• ITVI.USA
    12,678.660
    5.150
    0%
  • OTLT.USA
    2.868
    0.001
    0%
  • OTRI.USA
    8.620
    0.000
    0%
  • OTVI.USA
    12,733.190
    6.750
    0.1%
  • TSTOPVRPM.ATLPHL
    2.780
    -0.050
    -1.8%
  • TSTOPVRPM.CHIATL
    2.390
    -0.270
    -10.2%
  • TSTOPVRPM.DALLAX
    1.800
    -0.040
    -2.2%
  • TSTOPVRPM.LAXDAL
    2.160
    -0.030
    -1.4%
  • TSTOPVRPM.PHLCHI
    1.990
    -0.020
    -1%
  • TSTOPVRPM.LAXSEA
    2.880
    -0.060
    -2%
  • WAIT.USA
    125.000
    6.000
    5%
  • ITVI.USA
    12,678.660
    5.150
    0%
  • OTLT.USA
    2.868
    0.001
    0%
  • OTRI.USA
    8.620
    0.000
    0%
  • OTVI.USA
    12,733.190
    6.750
    0.1%
  • TSTOPVRPM.ATLPHL
    2.780
    -0.050
    -1.8%
  • TSTOPVRPM.CHIATL
    2.390
    -0.270
    -10.2%
  • TSTOPVRPM.DALLAX
    1.800
    -0.040
    -2.2%
  • TSTOPVRPM.LAXDAL
    2.160
    -0.030
    -1.4%
  • TSTOPVRPM.PHLCHI
    1.990
    -0.020
    -1%
  • TSTOPVRPM.LAXSEA
    2.880
    -0.060
    -2%
  • WAIT.USA
    125.000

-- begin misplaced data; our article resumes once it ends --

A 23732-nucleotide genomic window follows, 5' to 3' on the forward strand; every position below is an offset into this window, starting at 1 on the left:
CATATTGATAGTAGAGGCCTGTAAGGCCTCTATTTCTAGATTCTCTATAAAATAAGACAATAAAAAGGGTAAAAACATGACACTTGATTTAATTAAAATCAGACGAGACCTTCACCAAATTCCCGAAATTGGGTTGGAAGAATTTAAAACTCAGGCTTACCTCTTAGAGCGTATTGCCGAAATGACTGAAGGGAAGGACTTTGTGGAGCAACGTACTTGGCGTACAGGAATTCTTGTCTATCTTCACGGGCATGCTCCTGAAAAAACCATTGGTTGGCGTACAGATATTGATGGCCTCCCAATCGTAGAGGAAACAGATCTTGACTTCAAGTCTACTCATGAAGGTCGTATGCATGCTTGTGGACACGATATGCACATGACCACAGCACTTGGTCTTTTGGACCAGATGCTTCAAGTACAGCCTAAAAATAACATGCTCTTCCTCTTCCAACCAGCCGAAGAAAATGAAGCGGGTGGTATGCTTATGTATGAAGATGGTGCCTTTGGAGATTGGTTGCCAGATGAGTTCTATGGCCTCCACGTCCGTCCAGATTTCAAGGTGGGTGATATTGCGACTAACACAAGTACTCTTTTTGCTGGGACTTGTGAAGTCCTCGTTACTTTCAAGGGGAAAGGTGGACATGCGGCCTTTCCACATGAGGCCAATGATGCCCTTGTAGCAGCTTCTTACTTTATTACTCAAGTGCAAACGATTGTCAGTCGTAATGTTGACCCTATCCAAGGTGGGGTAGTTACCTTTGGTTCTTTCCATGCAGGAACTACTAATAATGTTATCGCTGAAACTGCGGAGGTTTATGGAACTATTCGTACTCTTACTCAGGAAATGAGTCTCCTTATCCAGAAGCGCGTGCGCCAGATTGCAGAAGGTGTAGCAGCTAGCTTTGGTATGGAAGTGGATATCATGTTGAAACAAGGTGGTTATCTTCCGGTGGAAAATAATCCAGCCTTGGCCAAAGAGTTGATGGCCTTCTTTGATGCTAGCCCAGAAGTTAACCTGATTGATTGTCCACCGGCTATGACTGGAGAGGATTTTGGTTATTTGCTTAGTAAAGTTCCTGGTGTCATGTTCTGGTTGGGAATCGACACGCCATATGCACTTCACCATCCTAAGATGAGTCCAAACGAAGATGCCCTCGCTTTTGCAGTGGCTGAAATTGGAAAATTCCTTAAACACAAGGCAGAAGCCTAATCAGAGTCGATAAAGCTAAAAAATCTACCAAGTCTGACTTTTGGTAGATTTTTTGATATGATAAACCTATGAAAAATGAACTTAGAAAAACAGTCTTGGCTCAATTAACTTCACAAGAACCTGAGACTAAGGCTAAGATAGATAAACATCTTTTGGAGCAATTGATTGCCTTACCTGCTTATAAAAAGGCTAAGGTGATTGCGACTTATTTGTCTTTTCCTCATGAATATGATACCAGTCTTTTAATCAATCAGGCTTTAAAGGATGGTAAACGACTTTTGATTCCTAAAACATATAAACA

6.000
    5%
American ShipperShipping

Backlog of containerships outside ports of Los Angeles and Long Beach disappears

Number of ships at anchor has dropped from 28 on March 14 to one or none.

   The backlog of containerships waiting at anchor outside the Ports of Los Angeles and Long Beach for a berth has all but disappeared.
   “This morning it has been fluctuating between zero and one containerships,” said Jon Slangerup, the chief executive officer of the Port of Long Beach said Wednesday morning at the port’s annual peak season forecast event.
   “Ships are now coming in and moving immediately to berth, which is a tremendous improvement in just a few weeks.”
   Yesterday and today at 7 a.m. there was just one containership at anchor at 7 a.m. waiting for a berth, said Kip Louttit, executive director of the Marine Exchange of Southern California.
   “We dipped to zero container ships at anchor awaiting berth mid-day yesterday, and since Sunday, the longest a container ship has been at anchor awaiting berth is only a day or two,” said Louttit.
   Slangerup said the backlog of containerships, which peaked at 28 on March 14, was reduced “much faster than anticipated.”

Chris Dupin

Chris Dupin has written about trade and transportation and other business subjects for a variety of publications before joining American Shipper and Freightwaves.